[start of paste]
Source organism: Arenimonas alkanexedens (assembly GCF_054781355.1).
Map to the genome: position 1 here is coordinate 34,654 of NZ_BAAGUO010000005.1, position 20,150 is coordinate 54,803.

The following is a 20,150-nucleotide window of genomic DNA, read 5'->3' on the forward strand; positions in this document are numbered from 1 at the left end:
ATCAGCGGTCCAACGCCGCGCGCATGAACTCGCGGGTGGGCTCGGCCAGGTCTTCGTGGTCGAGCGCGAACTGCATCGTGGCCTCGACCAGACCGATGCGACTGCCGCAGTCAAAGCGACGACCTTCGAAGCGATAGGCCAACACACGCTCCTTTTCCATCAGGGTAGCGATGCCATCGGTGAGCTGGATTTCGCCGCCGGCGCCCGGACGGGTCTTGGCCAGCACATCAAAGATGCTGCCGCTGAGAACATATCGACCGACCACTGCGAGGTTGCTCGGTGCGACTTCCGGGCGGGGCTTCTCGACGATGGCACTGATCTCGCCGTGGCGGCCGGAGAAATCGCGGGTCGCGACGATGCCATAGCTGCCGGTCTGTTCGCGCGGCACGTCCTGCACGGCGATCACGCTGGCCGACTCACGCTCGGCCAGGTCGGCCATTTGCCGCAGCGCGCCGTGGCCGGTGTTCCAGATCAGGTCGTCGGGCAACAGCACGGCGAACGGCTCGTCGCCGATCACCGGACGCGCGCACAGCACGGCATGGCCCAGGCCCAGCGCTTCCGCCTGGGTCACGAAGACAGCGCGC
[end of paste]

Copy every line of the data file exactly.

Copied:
Source organism: Arenimonas alkanexedens (assembly GCF_054781355.1).
Map to the genome: position 1 here is coordinate 34,654 of NZ_BAAGUO010000005.1, position 20,150 is coordinate 54,803.

The following is a 20,150-nucleotide window of genomic DNA, read 5'->3' on the forward strand; positions in this document are numbered from 1 at the left end:
ATCAGCGGTCCAACGCCGCGCGCATGAACTCGCGGGTGGGCTCGGCCAGGTCTTCGTGGTCGAGCGCGAACTGCATCGTGGCCTCGACCAGACCGATGCGACTGCCGCAGTCAAAGCGACGACCTTCGAAGCGATAGGCCAACACACGCTCCTTTTCCATCAGGGTAGCGATGCCATCGGTGAGCTGGATTTCGCCGCCGGCGCCCGGACGGGTCTTGGCCAGCACATCAAAGATGCTGCCGCTGAGAACATATCGACCGACCACTGCGAGGTTGCTCGGTGCGACTTCCGGGCGGGGCTTCTCGACGATGGCACTGATCTCGCCGTGGCGGCCGGAGAAATCGCGGGTCGCGACGATGCCATAGCTGCCGGTCTGTTCGCGCGGCACGTCCTGCACGGCGATCACGCTGGCCGACTCACGCTCGGCCAGGTCGGCCATTTGCCGCAGCGCGCCGTGGCCGGTGTTCCAGATCAGGTCGTCGGGCAACAGCACGGCGAACGGCTCGTCGCCGATCACCGGACGCGCGCACAGCACGGCATGGCCCAGGCCCAGCGCTTCCGCCTGGGTCACGAAGACAGCGCGC